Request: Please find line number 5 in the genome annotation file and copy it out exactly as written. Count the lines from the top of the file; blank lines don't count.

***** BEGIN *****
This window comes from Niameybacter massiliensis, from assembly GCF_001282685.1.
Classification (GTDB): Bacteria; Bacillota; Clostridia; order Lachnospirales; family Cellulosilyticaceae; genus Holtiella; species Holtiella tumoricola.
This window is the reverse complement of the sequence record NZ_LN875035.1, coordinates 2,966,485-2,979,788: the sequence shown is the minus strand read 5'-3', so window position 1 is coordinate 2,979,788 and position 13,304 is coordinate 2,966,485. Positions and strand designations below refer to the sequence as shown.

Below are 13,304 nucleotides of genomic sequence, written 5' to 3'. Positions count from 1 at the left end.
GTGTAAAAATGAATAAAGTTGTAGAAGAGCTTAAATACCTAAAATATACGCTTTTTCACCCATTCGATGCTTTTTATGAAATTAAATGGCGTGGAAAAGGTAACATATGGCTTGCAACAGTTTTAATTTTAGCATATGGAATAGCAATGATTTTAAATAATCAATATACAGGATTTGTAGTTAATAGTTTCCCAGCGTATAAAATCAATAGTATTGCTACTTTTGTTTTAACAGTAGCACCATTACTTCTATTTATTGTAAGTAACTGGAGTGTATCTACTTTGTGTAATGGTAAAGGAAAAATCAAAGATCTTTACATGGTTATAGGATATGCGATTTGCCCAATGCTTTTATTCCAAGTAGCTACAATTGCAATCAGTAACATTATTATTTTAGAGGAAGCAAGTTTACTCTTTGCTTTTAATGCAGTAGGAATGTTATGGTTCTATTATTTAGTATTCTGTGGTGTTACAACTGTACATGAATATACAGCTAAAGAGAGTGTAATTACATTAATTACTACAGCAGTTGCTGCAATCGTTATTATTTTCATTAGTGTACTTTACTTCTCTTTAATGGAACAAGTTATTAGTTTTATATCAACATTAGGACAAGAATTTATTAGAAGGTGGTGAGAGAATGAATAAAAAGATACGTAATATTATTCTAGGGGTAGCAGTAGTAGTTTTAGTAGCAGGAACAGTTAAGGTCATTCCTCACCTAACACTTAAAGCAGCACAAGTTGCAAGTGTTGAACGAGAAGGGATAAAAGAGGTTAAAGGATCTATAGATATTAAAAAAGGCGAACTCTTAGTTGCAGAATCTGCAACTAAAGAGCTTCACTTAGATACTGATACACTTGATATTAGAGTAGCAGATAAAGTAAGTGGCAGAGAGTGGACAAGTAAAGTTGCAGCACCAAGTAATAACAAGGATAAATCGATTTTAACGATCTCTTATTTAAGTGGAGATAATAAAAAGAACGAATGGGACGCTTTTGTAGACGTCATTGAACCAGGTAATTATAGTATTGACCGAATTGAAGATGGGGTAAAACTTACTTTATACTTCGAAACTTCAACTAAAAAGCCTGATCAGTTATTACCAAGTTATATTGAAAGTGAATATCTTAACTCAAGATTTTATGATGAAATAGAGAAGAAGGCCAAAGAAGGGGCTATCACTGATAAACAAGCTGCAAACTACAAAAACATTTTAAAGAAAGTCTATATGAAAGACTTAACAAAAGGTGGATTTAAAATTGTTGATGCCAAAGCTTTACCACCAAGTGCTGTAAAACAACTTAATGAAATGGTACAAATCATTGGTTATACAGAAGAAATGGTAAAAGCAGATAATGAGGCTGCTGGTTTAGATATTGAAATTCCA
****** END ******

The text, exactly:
GTGTAAAAATGAATAAAGTTGTAGAAGAGCTTAAATACCTAAAATATACGCTTTTTCACCCATTCGATGCTTTTTATGAAATTAAATGGCGTGGAAAAGGTAACATATGGCTTGCAACAGTTTTAATTTTAGCATATGGAATAGCAATGATTTTAAATAATCAATATACAGGATTTGTAGTTAATAGTTTCCCAGCGTATAAAATCAATAGTATTGCTACTTTTGTTTTAACAGTAGCACCATTACTTCTATTTATTGTAAGTAACTGGAGTGTATCTACTTTGTGTAATGGTAAAGGAAAAATCAAAGATCTTTACATGGTTATAGGATATGCGATTTGCCCAATGCTTTTATTCCAAGTAGCTACAATTGCAATCAGTAACATTATTATTTTAGAGGAAGCAAGTTTACTCTTTGCTTTTAATGCAGTAGGAATGTTATGGTTCTATTATTTAGTATTCTGTGGTGTTACAACTGTACATGAATATACAGCTAAAGAGAGTGTAATTACATTAATTACTACAGCAGTTGCTGCAATCGTTATTATTTTCATTAGTGTACTTTACTTCTCTTTAATGGAACAAGTTATTAGTTTTATATCAACATTAGGACAAGAATTTATTAGAAGGTGGTGAGAGAATGAATAAAAAGATACGTAATATTATTCTAGGGGTAGCAGTAGTAGTTTTAGTAGCAGGAACAGTTAAGGTCATTCCTCACCTAACACTTAAAGCAGCACAAGTTGCAAGTGTTGAACGAGAAGGGATAAAAGAGGTTAAAGGATCTATAGATATTAAAAAAGGCGAACTCTTAGTTGCAGAATCTGCAACTAAAGAGCTTCACTTAGATACTGATACACTTGATATTAGAGTAGCAGATAAAGTAAGTGGCAGAGAGTGGACAAGTAAAGTTGCAGCACCAAGTAATAACAAGGATAAATCGATTTTAACGATCTCTTATTTAAGTGGAGATAATAAAAAGAACGAATGGGACGCTTTTGTAGACGTCATTGAACCAGGTAATTATAGTATTGACCGAATTGAAGATGGGGTAAAACTTACTTTATACTTCGAAACTTCAACTAAAAAGCCTGATCAGTTATTACCAAGTTATATTGAAAGTGAATATCTTAACTCAAGATTTTATGATGAAATAGAGAAGAAGGCCAAAGAAGGGGCTATCACTGATAAACAAGCTGCAAACTACAAAAACATTTTAAAGAAAGTCTATATGAAAGACTTAACAAAAGGTGGATTTAAAATTGTTGATGCCAAAGCTTTACCACCAAGTGCTGTAAAACAACTTAATGAAATGGTACAAATCATTGGTTATACAGAAGAAATGGTAAAAGCAGATAATGAGGCTGCTGGTTTAGATATTGAAATTCCA